watch over their fate. That power is absolute, minute, regular, provident and mild. It
would be like the authority of a parent, if, like that authority, its object was to
prepare men for manhood; but it seeks, on the contrary, to keep them in perpetual
childhood: it is well content that the people should rejoice, provided they think nothing
but rejoicing. For their happiness such a government willingly labors, but it chooses to
be the sole agent and the only arbiter of that happiness; it provides for their security,
foresees and supplies their necessities, facilitates their pleasures, manages their
principle concerns, directs their industry, regulates the descent of property, and
subdivides their inheritances: what remains but to spare them all care of thinking and all
trouble of living.
Technology, including telecommunications and vast computer
networks and storage databases, all intertwined and instantly accessible to the government
and large corporations only extend the reach of the masters over their children slaves and
make individual expression and freedom more difficult by infinite degrees. Add to this,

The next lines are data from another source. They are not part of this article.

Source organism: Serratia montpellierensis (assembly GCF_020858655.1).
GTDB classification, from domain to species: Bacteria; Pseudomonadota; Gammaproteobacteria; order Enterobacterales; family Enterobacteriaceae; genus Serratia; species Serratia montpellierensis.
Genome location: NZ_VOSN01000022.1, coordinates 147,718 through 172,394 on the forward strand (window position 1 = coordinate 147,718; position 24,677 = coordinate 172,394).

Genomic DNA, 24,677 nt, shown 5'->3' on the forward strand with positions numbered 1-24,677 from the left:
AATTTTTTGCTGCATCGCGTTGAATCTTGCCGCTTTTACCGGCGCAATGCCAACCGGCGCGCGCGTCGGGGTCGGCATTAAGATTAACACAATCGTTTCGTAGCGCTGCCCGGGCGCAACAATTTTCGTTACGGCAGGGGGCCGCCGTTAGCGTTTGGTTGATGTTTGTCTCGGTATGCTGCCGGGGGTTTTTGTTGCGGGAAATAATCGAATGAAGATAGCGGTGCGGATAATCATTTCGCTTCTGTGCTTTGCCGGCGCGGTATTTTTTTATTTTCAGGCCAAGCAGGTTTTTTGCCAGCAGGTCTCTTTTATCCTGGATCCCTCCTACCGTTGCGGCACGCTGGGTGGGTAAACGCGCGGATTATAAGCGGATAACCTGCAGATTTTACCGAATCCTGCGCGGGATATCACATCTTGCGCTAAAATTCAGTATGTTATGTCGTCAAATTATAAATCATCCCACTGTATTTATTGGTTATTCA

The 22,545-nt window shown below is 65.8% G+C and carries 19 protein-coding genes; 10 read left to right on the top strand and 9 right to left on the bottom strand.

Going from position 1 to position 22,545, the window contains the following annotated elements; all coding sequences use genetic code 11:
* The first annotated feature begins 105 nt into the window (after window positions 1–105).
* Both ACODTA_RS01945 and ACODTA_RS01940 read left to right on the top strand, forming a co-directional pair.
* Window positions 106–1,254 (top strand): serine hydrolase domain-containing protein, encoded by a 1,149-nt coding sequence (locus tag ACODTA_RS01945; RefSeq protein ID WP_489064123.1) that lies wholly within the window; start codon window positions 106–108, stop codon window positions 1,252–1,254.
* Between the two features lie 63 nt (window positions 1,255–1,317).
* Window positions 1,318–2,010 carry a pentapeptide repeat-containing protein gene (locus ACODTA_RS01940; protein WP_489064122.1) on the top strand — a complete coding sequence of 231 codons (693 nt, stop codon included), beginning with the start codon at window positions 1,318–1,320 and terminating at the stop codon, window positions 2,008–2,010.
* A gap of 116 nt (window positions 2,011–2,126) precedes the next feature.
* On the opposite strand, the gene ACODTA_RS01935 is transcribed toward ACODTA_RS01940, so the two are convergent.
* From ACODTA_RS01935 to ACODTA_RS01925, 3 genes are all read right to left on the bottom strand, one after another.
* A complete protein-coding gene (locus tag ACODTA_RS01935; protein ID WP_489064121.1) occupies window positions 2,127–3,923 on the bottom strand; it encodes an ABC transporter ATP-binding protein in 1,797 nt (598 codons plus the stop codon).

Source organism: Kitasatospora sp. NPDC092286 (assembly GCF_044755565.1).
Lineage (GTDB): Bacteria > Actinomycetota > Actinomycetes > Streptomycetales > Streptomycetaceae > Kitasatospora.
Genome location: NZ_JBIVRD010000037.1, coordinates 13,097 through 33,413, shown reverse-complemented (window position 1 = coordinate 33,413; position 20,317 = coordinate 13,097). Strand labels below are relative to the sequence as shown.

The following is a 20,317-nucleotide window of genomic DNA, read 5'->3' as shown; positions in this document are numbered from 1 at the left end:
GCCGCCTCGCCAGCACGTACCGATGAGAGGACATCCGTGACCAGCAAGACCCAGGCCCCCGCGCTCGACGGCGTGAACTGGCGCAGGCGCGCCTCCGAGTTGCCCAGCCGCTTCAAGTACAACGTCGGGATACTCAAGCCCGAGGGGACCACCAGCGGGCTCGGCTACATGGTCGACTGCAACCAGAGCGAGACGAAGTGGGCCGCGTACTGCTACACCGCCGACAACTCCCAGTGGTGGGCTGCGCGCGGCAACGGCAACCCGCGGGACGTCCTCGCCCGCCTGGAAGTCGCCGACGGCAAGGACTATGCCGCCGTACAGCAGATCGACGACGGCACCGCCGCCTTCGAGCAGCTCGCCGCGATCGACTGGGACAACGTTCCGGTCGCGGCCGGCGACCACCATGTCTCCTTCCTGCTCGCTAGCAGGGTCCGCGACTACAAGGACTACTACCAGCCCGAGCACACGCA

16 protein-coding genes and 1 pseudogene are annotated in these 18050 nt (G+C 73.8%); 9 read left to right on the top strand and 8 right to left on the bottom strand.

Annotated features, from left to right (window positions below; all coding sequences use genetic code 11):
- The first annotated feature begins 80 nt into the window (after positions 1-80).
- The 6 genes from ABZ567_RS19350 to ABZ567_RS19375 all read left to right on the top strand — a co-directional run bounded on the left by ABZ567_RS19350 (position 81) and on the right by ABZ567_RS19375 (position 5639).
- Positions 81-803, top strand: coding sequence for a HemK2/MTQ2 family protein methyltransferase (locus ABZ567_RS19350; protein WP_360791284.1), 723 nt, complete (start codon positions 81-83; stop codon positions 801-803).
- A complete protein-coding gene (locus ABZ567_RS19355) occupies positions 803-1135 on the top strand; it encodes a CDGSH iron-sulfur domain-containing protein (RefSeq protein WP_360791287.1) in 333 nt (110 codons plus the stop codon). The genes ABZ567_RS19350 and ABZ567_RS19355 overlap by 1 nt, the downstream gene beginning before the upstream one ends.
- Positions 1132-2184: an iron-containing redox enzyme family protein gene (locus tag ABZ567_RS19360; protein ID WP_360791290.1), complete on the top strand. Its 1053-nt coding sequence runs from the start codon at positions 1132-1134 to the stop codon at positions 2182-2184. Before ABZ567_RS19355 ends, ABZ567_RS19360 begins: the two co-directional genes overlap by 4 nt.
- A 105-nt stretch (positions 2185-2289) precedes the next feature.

encryption and surveillance technology such that the government has, quite literally, all
the keys. Hence any threat to the dominant power can be "neutralized"
before it achieves real power and influence. What's left?
do not forget how readily this "government" will squash individual dissent that
threatens it's true owner- the wealthy and powerful. What after all is one man alone-
a pitiful, tired creature withering on the vine- defeated and doomed to death- unable to
change a thing- a voice in the wilderness- seldom believed and often ridiculed.
They combine the principle of centralization and that
of popular sovereignty; this gives them a respite: they console themselves for being in
tutelage by the reflection that they have chosen their own guardians. Every man allows
himself to be put in leading-strings, because he sees that it is not a person or a class
of persons but the people at large, who hold the end of his chain. By this system, the
people shake off their state of dependence just long enough to select their master, and
then relapse into it again. A great many persons at the present day are quite contented
with this sort of compromise between administrative despotism and the sovereignty of the
people... This does not satisfy me: the nature of him I am to obey signifies less to me than
the fact of extorted obedience.
It is, indeed,
difficult to conceive how men who have entirely given up the habit of self-government
should succeed in making a proper choice of those by whom they are to be governed; and no
one will ever believe that a liberal, wise, and energetic government can spring from the
suffrages of a subservient people.